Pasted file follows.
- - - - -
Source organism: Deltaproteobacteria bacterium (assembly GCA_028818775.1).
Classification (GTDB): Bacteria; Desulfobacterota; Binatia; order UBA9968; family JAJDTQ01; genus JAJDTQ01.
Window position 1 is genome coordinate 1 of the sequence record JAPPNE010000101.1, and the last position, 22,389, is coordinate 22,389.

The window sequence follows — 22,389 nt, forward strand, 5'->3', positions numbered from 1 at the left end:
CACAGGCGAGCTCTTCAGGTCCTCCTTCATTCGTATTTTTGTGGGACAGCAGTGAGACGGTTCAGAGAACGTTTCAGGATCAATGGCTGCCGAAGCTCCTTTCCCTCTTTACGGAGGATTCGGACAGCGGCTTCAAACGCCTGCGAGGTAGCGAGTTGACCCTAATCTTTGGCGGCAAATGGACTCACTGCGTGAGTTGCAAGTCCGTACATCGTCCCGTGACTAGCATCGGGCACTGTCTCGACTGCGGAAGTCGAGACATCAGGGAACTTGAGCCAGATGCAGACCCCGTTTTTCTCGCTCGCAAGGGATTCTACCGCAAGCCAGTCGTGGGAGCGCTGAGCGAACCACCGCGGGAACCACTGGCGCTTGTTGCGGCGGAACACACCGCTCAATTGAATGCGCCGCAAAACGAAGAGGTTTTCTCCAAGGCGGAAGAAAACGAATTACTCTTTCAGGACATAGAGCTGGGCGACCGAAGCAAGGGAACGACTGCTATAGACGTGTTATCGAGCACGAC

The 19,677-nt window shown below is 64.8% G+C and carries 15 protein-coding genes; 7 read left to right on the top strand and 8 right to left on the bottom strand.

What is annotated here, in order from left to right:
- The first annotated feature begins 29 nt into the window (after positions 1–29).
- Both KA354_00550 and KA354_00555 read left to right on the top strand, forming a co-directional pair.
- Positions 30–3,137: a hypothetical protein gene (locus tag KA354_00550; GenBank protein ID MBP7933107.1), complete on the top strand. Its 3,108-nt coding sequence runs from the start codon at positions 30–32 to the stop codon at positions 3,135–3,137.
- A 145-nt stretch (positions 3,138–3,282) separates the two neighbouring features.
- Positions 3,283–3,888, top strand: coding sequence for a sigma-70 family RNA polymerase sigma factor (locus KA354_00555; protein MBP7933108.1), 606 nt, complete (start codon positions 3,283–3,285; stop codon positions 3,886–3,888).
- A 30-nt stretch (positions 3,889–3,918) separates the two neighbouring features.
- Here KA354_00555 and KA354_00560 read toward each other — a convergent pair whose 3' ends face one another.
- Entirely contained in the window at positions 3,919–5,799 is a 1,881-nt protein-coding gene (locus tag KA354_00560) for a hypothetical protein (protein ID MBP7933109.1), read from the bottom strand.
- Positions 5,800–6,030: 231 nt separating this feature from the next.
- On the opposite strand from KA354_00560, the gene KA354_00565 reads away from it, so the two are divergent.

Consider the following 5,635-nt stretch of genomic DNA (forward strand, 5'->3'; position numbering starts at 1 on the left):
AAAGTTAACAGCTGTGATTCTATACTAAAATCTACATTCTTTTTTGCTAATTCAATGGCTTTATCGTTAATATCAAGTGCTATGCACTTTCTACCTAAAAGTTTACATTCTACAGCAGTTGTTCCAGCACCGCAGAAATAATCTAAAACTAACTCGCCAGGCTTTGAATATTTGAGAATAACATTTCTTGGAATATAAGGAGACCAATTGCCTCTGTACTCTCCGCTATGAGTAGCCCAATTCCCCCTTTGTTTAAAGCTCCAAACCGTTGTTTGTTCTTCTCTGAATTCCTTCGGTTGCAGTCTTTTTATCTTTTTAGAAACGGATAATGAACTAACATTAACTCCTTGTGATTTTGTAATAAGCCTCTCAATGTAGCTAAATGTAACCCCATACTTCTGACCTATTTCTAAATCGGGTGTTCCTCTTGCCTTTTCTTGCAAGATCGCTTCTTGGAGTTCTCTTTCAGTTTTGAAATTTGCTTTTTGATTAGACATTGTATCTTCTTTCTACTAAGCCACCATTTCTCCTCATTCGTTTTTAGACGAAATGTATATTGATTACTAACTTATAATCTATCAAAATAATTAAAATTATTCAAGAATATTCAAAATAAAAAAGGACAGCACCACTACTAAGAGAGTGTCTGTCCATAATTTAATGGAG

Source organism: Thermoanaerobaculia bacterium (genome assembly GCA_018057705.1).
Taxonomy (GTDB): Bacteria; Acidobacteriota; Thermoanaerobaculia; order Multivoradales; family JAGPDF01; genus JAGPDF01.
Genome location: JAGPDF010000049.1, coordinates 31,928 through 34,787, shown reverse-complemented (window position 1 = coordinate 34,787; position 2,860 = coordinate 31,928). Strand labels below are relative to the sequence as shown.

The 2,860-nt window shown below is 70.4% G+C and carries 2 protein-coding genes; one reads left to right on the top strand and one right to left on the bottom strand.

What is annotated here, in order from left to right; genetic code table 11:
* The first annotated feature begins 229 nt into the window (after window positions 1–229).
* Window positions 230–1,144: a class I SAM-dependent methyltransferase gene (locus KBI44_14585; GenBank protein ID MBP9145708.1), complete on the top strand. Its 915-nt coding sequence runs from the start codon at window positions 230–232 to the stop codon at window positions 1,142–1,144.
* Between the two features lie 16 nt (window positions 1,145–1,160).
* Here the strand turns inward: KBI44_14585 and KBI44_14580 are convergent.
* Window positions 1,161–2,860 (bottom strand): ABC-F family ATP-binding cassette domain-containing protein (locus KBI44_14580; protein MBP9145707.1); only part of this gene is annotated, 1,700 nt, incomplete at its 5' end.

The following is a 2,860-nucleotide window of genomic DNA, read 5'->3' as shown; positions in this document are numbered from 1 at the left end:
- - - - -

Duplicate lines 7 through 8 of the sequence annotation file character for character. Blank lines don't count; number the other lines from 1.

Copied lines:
What is annotated here, in order from left to right:
- The first annotated feature begins 29 nt into the window (after positions 1–29).